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FIFA meant moolah

entertainment Updated: Jul 14, 2010 01:37 IST
Aakriti Sawhney
Aakriti Sawhney
Hindustan Times
Highlight Story

India may not have played in the FIFA World Cup, but it sure made a lot a moolah from it. From sales of team jerseys and soccer balls, and record sales at restaurants and pubs — it was a month-long festival for retailers across the Capital.

Restaurants across the city said that in terms of beer sales alone, they raked in 25 per cent more profit than usual — with earnings of about Rs 75,000 a day. Pub"Footfall on the day of the finale was 50 per cent more than on a usual day. If there hadn’t been a restriction of closing at 1 am, it would’ve been 100 per cent more," says Sidharth Talwar of Café Morrison. A manager at The International Diner, GK I, says footfalls drastically increased when teams reached the quarterfinals.

In fact, FIFA was a bigger draw than cricket. “We generated 30 per cent more business than we did during IPL,” says Manik Kapoor of WOW, Connaught Place. “We saw a 20 to 25 per cent increase in revenue in the past month,” says Amit Kaushik of Sancho’s, CP, while Deepali Narula of F Bar reports an increase of 30 per cent in their bookings.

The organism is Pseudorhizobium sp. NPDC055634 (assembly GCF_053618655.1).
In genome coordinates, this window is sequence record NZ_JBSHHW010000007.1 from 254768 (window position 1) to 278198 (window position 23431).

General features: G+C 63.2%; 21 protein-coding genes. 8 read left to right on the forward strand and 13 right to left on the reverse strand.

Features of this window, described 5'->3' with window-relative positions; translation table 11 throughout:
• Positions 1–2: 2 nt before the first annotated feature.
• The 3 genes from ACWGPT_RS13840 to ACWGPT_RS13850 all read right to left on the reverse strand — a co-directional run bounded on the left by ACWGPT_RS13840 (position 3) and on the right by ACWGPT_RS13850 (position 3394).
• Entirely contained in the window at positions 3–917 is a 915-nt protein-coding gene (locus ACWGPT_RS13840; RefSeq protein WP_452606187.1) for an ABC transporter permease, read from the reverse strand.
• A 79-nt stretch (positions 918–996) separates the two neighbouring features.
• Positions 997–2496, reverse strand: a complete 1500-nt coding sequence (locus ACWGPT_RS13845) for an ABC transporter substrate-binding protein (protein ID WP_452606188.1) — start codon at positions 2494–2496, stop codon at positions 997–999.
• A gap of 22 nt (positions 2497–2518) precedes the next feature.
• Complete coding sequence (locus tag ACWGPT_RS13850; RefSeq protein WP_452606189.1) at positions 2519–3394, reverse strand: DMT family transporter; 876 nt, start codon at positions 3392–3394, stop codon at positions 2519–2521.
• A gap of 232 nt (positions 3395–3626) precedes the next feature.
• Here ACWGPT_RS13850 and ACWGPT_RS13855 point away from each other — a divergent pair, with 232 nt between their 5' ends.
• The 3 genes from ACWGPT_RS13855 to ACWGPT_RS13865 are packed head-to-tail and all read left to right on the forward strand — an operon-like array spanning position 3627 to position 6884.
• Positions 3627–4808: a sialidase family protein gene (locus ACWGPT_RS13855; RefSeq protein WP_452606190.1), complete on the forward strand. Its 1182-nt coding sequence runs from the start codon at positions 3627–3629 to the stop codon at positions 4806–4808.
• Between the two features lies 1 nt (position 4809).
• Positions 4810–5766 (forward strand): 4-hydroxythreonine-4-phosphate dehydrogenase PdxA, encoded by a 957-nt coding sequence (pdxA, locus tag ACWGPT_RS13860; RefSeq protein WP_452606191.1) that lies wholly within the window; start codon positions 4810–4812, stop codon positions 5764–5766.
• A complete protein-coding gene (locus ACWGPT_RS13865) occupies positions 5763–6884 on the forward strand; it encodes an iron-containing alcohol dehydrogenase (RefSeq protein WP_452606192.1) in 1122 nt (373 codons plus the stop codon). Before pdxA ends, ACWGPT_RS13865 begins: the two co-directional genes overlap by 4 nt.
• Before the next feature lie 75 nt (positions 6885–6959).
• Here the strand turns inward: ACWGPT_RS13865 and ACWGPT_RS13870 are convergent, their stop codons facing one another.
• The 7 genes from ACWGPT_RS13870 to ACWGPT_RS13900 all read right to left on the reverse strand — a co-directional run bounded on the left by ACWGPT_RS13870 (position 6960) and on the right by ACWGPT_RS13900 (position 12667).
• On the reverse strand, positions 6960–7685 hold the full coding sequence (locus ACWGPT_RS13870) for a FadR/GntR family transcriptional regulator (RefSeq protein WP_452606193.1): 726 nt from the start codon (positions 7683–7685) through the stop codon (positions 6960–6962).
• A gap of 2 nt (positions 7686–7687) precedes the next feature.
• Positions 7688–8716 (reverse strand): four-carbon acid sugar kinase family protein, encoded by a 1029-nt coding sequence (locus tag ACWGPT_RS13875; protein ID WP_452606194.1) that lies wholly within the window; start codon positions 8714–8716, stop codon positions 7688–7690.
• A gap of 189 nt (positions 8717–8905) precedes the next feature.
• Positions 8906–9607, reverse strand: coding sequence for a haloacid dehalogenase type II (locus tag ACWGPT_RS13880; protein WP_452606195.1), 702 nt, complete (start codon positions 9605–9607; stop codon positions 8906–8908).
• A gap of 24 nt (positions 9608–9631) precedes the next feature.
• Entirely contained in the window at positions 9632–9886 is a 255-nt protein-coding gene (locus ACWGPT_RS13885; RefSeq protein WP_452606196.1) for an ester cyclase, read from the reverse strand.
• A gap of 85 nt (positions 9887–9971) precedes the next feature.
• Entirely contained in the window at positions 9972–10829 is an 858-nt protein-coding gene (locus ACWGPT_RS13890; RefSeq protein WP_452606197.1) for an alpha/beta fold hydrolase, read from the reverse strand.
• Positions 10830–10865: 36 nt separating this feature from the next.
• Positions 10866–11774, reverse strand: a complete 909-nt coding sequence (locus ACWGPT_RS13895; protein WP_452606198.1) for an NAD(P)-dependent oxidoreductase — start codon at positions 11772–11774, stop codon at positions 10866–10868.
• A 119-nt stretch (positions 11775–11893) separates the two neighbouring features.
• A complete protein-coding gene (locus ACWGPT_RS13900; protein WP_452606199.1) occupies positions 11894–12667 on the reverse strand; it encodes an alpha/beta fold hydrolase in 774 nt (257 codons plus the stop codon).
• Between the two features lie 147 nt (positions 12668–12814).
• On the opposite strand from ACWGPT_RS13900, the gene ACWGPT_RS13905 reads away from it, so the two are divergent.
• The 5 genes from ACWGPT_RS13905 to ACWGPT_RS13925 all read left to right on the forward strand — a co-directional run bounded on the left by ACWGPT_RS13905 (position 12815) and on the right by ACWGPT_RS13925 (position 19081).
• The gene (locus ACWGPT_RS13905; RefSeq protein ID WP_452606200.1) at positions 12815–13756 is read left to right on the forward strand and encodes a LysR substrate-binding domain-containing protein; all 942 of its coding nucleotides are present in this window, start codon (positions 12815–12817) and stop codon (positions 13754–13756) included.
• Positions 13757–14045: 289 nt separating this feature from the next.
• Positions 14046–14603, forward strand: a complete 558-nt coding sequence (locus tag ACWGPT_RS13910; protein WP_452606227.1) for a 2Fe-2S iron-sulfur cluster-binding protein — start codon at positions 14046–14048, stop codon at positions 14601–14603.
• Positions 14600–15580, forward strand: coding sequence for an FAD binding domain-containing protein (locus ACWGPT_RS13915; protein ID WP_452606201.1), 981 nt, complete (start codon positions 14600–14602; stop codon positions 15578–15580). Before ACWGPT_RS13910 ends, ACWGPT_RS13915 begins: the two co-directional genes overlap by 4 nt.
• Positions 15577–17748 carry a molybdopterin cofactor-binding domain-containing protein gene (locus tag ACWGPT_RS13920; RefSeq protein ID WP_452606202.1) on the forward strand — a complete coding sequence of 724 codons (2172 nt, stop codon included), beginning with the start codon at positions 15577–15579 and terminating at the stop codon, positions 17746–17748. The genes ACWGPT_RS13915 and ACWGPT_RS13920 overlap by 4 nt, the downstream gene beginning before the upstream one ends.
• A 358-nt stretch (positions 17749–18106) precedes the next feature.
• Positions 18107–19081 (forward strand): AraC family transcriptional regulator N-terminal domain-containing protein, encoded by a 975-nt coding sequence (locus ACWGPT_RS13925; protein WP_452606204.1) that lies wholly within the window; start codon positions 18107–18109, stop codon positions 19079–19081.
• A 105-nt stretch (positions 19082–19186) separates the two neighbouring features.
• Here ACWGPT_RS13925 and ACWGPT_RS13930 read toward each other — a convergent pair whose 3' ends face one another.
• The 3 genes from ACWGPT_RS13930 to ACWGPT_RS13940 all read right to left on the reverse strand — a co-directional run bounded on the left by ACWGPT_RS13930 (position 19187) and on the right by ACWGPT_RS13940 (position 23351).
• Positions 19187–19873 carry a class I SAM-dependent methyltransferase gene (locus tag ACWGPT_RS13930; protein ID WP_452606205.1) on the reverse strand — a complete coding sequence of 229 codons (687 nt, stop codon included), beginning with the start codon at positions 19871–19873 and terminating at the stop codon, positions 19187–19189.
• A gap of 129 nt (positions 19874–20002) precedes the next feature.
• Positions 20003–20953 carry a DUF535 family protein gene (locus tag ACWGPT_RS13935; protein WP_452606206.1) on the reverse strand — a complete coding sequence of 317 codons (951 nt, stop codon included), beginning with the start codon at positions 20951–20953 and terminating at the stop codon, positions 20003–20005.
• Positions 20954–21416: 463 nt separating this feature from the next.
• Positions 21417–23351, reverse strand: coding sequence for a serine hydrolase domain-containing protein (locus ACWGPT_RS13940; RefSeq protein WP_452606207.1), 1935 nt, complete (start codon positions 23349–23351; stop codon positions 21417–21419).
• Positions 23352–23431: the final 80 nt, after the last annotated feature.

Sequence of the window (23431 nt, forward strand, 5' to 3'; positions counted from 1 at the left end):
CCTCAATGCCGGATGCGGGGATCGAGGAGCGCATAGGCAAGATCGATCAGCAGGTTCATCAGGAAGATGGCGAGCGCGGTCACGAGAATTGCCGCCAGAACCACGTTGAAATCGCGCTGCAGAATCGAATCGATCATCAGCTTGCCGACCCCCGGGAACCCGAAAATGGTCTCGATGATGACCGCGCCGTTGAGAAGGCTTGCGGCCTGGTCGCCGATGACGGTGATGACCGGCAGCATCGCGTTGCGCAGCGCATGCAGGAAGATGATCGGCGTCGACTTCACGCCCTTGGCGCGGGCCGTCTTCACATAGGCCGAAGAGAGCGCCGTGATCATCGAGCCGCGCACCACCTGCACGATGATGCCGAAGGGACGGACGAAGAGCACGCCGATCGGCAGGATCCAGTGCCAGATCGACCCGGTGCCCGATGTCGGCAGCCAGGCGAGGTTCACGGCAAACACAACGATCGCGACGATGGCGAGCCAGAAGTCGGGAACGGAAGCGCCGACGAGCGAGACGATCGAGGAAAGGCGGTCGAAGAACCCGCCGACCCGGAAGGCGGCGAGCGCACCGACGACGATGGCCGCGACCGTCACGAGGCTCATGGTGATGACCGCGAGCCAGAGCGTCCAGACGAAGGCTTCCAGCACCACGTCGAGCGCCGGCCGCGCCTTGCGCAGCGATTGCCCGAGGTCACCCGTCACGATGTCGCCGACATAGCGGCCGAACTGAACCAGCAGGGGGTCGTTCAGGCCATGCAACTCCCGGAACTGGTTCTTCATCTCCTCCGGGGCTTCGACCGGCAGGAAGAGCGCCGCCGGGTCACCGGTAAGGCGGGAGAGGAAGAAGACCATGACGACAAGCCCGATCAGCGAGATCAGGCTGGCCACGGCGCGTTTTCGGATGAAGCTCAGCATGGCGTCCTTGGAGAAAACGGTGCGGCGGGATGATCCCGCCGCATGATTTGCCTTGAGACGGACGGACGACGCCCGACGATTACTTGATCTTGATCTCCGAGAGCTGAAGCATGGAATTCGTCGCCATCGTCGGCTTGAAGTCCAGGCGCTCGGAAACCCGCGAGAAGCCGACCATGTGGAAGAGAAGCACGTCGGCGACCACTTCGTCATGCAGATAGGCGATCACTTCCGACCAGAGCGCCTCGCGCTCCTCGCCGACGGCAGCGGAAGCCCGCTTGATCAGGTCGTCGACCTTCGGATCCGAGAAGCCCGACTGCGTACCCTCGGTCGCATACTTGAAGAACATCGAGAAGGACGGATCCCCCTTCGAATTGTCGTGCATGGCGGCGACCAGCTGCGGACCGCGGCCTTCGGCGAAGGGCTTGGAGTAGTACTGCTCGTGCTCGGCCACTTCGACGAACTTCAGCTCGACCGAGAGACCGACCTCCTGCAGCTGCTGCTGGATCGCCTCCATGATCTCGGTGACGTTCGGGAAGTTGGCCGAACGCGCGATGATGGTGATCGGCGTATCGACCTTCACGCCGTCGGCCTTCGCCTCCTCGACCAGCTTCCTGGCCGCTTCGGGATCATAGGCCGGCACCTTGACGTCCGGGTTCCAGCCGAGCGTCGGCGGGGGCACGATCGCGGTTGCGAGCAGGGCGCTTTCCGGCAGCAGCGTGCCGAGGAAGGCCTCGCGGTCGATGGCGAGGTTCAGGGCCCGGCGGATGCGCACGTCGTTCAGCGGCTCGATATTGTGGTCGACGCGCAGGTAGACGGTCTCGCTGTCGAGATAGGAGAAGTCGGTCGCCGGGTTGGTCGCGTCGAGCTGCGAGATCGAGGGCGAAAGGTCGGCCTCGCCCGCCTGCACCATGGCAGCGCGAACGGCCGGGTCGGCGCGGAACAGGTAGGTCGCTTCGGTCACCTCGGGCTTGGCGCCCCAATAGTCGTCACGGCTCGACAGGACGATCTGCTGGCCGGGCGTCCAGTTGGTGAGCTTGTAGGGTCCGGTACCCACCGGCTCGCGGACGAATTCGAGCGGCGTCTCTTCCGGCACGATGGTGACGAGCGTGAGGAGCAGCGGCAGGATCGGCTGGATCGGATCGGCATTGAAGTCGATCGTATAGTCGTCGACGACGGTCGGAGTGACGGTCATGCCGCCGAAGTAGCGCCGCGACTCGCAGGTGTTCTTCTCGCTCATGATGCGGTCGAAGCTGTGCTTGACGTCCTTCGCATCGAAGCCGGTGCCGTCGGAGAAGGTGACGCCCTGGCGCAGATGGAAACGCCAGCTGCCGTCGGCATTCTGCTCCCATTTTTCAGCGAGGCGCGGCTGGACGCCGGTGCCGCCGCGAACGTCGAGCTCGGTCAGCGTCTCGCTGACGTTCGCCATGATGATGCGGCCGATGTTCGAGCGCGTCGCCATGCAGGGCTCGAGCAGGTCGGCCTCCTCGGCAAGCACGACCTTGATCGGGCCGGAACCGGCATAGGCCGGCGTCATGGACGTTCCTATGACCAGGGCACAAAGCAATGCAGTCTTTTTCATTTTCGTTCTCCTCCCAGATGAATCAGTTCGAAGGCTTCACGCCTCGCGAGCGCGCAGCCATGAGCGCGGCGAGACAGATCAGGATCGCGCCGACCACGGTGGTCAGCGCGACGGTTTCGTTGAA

“Compared to sales during the 2006 World Cup, sales of football merchandise increased by four times this time around. Jersey sales jumped up by a whopping 600 per cent,” says Andreas Gellner of Adidas India.

“While jerseys of Argentina, Brazil and Germany were a big hit initially, those of Spain sold like hot cakes afterwards,” says Vijay Madanu of Amigo Sports, reporting a 50 per cent increase in sales as compared to off-season.

With the Commonwealth Games around the corner, everyone hopes to relive the good times.

Jerseys
50% increase compared to sales in non sporting season
600% increase compared to the World Cup in 2006.

Beer sales
250 bottles per restaurant: Average sale of beer during one match
Rs 150: Average cost of one beer bottle
Rs 37,500: Average earning per restaurant per night